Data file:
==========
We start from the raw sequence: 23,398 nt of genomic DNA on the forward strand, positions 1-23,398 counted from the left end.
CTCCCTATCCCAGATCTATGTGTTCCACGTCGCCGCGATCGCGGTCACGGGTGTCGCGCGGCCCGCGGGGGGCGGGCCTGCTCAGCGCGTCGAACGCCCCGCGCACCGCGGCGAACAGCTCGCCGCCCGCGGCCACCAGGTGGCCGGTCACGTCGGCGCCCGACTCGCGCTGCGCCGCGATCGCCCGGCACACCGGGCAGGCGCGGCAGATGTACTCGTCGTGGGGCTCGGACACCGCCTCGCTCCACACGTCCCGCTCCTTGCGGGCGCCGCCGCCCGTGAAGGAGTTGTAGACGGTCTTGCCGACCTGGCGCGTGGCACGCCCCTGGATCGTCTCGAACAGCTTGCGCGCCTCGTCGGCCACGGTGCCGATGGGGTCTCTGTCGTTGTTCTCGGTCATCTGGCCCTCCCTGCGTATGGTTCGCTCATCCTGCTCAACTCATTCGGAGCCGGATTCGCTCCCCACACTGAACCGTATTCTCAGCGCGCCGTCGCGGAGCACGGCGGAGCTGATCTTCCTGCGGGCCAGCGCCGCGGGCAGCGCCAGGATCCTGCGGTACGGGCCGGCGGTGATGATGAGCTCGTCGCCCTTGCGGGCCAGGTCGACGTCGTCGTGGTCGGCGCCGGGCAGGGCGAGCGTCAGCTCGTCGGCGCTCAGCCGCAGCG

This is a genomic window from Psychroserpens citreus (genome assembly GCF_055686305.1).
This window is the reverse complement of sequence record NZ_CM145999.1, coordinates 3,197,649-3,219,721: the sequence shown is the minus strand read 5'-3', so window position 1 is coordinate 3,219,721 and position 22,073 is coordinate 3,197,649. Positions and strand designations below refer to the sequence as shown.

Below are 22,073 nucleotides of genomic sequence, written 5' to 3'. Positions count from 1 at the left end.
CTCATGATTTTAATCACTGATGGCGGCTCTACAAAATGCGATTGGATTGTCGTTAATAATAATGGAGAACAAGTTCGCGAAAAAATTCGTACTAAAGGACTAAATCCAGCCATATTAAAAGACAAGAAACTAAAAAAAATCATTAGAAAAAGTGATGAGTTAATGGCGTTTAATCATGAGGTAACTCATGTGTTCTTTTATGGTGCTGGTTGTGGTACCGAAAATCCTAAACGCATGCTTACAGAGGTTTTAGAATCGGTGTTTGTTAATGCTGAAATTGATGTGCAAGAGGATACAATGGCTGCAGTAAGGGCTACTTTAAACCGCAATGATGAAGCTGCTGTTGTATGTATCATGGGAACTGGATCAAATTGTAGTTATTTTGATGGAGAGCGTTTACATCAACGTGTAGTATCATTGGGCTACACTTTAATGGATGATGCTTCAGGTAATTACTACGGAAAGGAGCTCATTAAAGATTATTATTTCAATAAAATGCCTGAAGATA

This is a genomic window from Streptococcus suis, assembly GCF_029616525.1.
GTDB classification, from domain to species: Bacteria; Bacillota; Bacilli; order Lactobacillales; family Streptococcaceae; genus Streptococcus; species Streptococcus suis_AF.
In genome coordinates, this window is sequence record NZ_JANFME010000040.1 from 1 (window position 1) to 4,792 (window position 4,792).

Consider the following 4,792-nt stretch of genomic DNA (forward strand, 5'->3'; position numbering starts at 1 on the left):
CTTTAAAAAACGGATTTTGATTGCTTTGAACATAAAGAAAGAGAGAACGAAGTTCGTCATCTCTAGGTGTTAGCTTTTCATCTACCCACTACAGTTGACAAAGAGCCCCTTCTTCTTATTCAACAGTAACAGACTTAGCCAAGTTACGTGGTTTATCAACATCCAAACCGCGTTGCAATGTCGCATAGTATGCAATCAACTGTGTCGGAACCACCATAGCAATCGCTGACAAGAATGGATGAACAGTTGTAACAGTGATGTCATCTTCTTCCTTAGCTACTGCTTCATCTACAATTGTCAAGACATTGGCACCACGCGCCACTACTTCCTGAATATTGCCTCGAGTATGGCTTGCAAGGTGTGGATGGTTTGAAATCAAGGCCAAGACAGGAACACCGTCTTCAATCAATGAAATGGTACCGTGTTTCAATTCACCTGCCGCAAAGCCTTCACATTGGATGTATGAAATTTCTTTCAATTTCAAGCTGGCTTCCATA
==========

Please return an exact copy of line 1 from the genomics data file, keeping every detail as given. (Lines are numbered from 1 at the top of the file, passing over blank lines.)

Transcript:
We start from the raw sequence: 23,398 nt of genomic DNA on the forward strand, positions 1-23,398 counted from the left end.